Olatunji does not consider himself especially lucky on the talent front. There are plenty of people with more natural ability, he thinks. Instead, “I see myself as someone who works hard.” Is rapping easy? Of course not! Can you learn to rap well just with hard work? Surely there must be at least some talent. He is aware that, because of his position and his lack of obvious musical chops, his album will face scepticism – that every verse and chorus will be dissected not just by fans but also by critics and then praised or condemned and either way commented on over and over and over again, very much in public. Even his superfans will have mixed feelings. From Twitter recently: “I won’t even lie KSI just dropped a banger and usually his songs suck 💀.” Also from Twitter: “KSI too rich for people to tell him to stop making music 💔.”

None of this seems to trouble him. “I came from YouTube,” he says. “So, instantly, I know a lot of people won’t see me as, like, a real musician. They see me as this person who, because I’ve got a large audience, that’s the only reason people listen to my music.” He’s not sure if that’s fair. “I guess it’s fair,” he says. And then: “Nah. You know what? It’s not fair to say that. I’ve put in as much work as any other musician. If anything, I’ve had more to prove than normal.”

Olatunji isn’t the first YouTuber to attempt the leap from video platform to actual record label release, and he is aware that crossover success – unless you are Justin Bieber or Ed Sheeran or Shawn Mendes, celebrities who turned to YouTube with music careers in mind, and not as a kind of afterthought – is rare. “There are so many social media people – ‘influencers’ – who’ve tried to hop on to music. And it never works out. You can’t just do music like that. It’s a process. It takes time. That’s why I’ve never released a solo album before. I wasn’t ready. But, you know, there was a moment when I was like, ‘Yes, I’m ready to release an album now. This is the time.’”

In 2013, Olatunji was accused of verbally abusing staff in a video he made at a popular gamer convention. Bored of making Fifa content, and when he was not producing videos with his friends and posting them under the Sidemen handle, his output had become increasingly brash and vulgar. He made a series of “rape face” videos; he referred to girls as “sluts”. (One website described his approach as “shock comedy”, which is probably an understatement.) In the 2013 video taken at the gamer convention, he sidled up to a stranger and asked where her breasts were, because “I can’t see them.” In other conversations, he cut people off to tell them they were boring. In one confusing clip, he asked a woman to name her favourite STI. Hesitantly, she said, “chlamydia”, to which Olatunji replied, “Is that because you have it?”

Olatunji apologised for the video, removed it from YouTube and, in a statement, requested that people move on. He was also chastised by Microsoft, with whom he’d developed a fruitful relationship as an event performer (“they sent me Xboxes”), and other brands were encouraged to cut ties. Olatunji regrets the behaviour. “Obviously I’m not proud of it,” he says. “But whenever you post something on the internet, it’s there forever. So you can hide from it, pretend it doesn’t exist. Or, you know, hit it head on, realise why it was a mistake.”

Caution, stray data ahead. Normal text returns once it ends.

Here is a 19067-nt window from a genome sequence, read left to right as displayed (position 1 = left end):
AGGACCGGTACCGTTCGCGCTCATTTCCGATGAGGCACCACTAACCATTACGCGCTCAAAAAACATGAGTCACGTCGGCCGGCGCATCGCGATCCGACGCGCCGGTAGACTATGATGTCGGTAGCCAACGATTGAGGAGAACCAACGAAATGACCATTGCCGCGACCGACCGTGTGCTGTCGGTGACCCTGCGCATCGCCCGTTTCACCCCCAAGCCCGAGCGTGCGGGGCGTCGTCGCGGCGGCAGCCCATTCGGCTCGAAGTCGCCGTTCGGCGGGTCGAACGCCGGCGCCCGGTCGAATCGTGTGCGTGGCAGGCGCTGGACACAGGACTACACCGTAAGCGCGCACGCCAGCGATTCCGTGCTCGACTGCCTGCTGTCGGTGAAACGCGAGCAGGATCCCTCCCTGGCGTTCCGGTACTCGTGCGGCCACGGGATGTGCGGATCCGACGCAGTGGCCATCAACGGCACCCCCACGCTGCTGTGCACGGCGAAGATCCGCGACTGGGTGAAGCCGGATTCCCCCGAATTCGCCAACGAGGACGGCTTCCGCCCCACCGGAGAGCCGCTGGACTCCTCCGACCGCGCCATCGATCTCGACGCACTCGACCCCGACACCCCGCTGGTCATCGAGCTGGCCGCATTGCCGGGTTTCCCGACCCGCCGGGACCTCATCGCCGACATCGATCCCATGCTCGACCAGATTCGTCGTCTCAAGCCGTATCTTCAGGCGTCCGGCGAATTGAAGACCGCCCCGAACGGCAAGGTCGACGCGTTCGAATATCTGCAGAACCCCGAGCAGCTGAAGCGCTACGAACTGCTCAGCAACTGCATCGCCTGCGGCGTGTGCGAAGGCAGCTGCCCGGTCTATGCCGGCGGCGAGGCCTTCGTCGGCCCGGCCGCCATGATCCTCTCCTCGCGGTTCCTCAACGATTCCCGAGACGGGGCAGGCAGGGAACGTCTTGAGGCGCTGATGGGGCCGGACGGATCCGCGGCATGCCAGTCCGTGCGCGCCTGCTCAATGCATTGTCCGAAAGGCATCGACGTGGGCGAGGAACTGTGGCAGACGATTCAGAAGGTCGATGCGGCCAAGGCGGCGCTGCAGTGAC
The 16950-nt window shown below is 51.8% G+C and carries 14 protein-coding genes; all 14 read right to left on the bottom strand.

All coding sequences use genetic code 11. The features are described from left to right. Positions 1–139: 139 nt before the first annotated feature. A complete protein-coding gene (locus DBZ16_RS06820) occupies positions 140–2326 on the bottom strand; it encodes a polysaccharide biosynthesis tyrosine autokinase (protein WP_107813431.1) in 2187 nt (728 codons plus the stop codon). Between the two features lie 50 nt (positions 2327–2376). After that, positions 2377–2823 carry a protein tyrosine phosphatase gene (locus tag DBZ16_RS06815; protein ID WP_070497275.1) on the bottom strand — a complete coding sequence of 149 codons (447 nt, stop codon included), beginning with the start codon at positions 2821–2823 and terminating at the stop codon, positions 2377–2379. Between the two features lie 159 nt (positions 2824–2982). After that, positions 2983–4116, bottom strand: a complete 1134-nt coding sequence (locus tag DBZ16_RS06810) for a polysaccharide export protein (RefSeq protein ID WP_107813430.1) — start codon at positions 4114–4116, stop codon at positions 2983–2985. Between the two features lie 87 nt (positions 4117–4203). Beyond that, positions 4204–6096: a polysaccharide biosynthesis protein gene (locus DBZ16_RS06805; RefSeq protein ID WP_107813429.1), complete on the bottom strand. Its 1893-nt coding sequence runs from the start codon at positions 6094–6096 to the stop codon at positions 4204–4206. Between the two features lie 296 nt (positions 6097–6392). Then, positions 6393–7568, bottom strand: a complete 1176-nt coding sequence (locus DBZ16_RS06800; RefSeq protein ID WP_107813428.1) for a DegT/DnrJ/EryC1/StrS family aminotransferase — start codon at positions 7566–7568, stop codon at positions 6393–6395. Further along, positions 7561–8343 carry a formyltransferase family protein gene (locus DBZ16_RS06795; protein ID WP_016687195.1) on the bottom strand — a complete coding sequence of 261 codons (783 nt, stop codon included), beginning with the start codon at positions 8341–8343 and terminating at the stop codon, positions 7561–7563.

Olatunji has since addressed it head on. The confusing thing at the time was, whenever he posted these kinds of videos, they became tremendously popular. “People loved it,” he says. “You know, it shows in the views and the likes and the comments – everything was super-positive. So I was like, ‘Cool, this is the norm.’ It’s only when you step outside the bubble that you realise, ‘Oh, I can’t do this. I’m disrespecting people for likes.’” He says that, at the time, he didn’t really understand. “You’ve got to remember, I was a kid. I didn’t know any better. I didn’t get the whole fame thing. People came up to me to say: ‘Hey, I’m a big fan of your videos.’ Really? It’s just me in my room!”

In a roundabout way, the album is borne out of this period. For six months in 2017, Olatunji left YouTube, quit social media and withdrew almost completely from the public eye. “I needed a break,” he says. “I felt I wasn’t making content for me. I was making the content other people wanted. And I kind of got sick of doing that. Sick of things in general. I needed to just be by myself. See my friends. See the world. Enjoy my life. Rather than slaving away churning out content.” When he resumed, six months later, he approached making things with a different mindset. “I had the break to find out who I was. And what I wanted in this world. And, over the years, I’ve honed who I truly want to be.” The album, he says, is “just a progression of that.”

Recently, a fan noticed Olatunji taking his daily dose of exercise and asked, as if waking from a dream, “Are you real?” Olatunji’s music is meant for people like him – super-engaged young people. “I’m trying to empower them,” he says. “I don’t rap about trying to kill people. I don’t rap about drugs. I rap about things that are personal to me. I’m just trying, a lot of the time, to get a positive message out.” When, last year, he took part in a high-spectacle boxing match against Logan Paul, a rival YouTuber, Olatunji hoped to raise awareness of the benefits of exercise, rather than, say, the fact that a boxer’s ultimate aim is to beat another human to the canvas. Most of the time his positive messages make it through all of the chatter, but sometimes he misfires. In the lead-up to the boxing match, Olatunji announced he planned to “fucking kill” his opponent, a statement for which he later publicly apologised.

Olatunji can find his influence a heavy load to bear. Of his young fanbase, he admits, “It’s cool! It’s also… It’s interesting, because it puts me into a position where I guess I’m seen as a role model. It’s a responsibility. Sometimes, when I think about, it can be quite daunting to know that people are engaged with me to a point where they look up to me. Where they think: ‘I want to be like him.’” How can someone be a role model to young people when they are a young person themselves? Though he is older now and, as he tells it, a kind of force for good, he remains cautious. “You know, I’m human,” he says. “I’m going to make mistakes.”


Culled from the Guardian